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Chuck Berry Hail! Hail! Rock 'n' Roll

Shout Factory // Unrated // November 19, 2019
List Price: $19.95 [Buy now and save at Amazon]

Review by Stuart Galbraith IV | posted December 18, 2019 | E-mail the Author
When it was new, I remember seeing Chuck Berry Hail! Hail Rock ‘n' Roll (1987) at the cavernous Michigan Theater in Ann Arbor, the 1,000-plus seat audience packed with a lively, appreciative audience, all marveling at the undiminished skill and energy of pioneering singer-songwriter-guitarist Chuck Berry. I mean, the man was pushing sixty! To us 20-somethings in the audience, he was old, as old as the moon, still doing his one-legged hop to "Nadine," still wowing disciples like Keith Richards and Eric Clapton on his Gibson guitar. Imagine - 60!

Now, more than 30 years later, the novelty of a rock ‘n' roll performer old enough to collect social security has worn off considerably. Berry himself continued performing until shortly before his death in 2017 at age ninety. The seemingly immortal Keith Richards is still active at 75, and another of the documentary's interviewees, Jerry Lee Lewis, is still performing at 84, seventy years after he began touring. At one point, Richards, pleading with Berry over an amp not recording properly, begins to argue, "After we're gone…" only to be interrupted by Berry who retorts, "Well then I ain't dying!" He nearly made it.

I thought this sea change in performing might take some of the shine off Taylor Hackford's film, but instead I found myself enthralled more than ever. Nowadays Netflix and other streaming sites are awash with many great documentaries profiling popular music stars, but Hail! Hail! Rock ‘n' Roll remains one of the very best. That it interviews both early stars of the genre as well as then-hot talents of the 1980s so well, including a baby-faced Bruce Springsteen, is itself valuable, but their performances range from very good to positively outstanding. It's a must-see movie.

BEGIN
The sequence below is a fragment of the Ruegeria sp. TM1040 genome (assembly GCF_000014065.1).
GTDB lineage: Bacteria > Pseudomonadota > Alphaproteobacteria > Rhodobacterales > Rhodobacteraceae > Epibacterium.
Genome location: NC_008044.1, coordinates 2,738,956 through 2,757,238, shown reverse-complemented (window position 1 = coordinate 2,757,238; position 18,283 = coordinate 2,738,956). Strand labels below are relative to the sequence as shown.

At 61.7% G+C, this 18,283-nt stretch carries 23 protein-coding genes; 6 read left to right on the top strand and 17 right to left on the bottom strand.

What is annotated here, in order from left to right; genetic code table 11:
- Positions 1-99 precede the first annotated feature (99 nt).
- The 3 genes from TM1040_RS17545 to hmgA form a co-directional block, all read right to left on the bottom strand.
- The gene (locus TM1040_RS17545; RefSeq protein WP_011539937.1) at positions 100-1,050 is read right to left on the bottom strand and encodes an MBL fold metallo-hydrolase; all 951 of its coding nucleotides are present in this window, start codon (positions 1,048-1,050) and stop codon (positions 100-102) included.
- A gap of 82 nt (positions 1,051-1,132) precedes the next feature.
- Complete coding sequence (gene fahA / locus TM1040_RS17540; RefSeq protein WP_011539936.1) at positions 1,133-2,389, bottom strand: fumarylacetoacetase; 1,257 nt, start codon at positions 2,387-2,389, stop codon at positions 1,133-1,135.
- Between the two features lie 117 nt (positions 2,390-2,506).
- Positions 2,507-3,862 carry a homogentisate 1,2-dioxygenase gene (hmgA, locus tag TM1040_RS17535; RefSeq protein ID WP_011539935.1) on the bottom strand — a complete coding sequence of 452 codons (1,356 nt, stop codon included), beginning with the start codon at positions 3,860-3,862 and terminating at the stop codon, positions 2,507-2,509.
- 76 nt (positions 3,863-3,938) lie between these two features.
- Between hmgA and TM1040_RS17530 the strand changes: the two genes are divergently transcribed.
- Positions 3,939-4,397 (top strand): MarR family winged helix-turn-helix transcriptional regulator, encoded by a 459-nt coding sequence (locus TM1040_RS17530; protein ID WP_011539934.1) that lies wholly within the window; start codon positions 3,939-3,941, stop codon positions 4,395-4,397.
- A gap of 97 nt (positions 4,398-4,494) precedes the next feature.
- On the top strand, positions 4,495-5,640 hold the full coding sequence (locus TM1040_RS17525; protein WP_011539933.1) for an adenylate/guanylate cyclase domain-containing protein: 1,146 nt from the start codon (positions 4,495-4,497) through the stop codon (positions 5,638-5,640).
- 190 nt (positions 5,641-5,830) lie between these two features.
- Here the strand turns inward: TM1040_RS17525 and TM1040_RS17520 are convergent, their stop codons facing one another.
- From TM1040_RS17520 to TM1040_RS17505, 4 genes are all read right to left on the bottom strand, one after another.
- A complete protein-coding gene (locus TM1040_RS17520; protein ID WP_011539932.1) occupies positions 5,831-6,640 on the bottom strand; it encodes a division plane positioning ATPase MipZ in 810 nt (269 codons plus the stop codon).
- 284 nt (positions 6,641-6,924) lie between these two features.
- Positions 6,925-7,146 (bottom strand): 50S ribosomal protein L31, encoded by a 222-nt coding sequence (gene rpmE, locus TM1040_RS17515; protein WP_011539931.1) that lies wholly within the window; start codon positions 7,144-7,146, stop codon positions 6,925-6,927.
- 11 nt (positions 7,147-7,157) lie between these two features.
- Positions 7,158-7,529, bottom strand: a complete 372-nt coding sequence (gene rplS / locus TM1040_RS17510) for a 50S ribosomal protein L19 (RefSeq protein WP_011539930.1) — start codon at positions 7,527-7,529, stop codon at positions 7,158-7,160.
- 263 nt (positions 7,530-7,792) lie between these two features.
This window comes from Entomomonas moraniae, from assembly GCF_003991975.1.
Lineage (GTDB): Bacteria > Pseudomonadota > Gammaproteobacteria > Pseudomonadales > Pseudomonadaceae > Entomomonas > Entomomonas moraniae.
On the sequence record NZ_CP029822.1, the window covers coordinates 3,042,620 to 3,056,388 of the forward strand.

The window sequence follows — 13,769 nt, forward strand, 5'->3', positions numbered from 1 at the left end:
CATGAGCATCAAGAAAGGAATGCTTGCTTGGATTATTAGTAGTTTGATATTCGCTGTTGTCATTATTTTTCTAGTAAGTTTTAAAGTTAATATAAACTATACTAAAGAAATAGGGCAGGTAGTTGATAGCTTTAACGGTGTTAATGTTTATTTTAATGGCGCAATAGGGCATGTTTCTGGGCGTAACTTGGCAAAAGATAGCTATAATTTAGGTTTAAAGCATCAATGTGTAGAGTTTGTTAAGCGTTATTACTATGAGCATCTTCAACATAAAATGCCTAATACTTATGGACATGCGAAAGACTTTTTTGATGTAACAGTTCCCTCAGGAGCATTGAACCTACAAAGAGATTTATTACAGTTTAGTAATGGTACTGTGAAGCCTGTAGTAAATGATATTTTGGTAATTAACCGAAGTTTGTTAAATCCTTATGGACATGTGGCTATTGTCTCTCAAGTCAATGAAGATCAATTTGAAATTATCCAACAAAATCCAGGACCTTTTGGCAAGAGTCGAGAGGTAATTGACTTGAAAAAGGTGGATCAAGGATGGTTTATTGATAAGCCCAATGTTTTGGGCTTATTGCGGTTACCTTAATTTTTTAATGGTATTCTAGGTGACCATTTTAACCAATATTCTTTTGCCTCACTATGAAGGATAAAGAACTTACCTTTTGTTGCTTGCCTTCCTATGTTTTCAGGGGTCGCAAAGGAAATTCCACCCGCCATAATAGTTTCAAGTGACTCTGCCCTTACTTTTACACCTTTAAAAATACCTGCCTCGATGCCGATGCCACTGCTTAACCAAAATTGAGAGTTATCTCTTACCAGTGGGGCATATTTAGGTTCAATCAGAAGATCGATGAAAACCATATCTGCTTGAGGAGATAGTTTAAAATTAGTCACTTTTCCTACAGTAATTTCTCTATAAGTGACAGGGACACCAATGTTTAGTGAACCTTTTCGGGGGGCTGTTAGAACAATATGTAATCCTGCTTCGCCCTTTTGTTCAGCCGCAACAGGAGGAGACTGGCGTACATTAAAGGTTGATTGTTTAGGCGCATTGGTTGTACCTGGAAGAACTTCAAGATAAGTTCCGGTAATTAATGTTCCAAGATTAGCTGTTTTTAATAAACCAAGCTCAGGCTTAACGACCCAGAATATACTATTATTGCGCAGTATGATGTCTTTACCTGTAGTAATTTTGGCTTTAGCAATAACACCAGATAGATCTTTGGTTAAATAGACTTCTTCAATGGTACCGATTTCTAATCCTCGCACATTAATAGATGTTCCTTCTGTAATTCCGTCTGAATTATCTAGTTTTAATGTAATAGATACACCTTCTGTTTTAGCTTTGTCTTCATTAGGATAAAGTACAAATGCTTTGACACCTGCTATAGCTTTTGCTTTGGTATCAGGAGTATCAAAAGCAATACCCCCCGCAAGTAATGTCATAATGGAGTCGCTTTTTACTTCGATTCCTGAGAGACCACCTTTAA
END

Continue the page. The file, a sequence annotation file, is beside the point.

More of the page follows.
The movie acknowledges but doesn't dwell on the darker aspects of Berry's life: a five-year prison sentence for statutory rape, a later stretch in the slammer for tax evasion, etc. Berry cannily presents himself as an affable charmer, still lean and handsome as he approaches his 60th birthday. Hackford had a terrible time, apparently, filming a subject demanding so much control over how he is presented, but it's easy enough to read between those lines. The first 50 minutes or so alternate between interviews and footage of Berry on tour, playing the now rundown but still jumpin' club where his career began, fascinating too in that these scenes highlight Johnnie Johnson, the immensely talented but humble jazz-blues pianist with whom Berry closely collaborated with for decades.

Then as now, movie audiences will be amused watching Berry touring, much of related by Bruce Springsteen, who anonymously backed one of Berry's shows in the 1970s, when the younger rocker was just getting started. After the payola scandal of the 1950s, in which African-American artists were outrageously ripped off by unsavory promoters and DJs, Berry shrewdly found a way to make a living. He toured with no luggage, just his guitar, and would show up to gigs minutes before he was supposed to go on, backed by whatever local band was available. He'd demand to be paid in full, in cash, and after his set he'd unceremoniously hop back in his car and simply drive away, on to the next gig. After he died, Berry left an estate worth upwards of $50 million.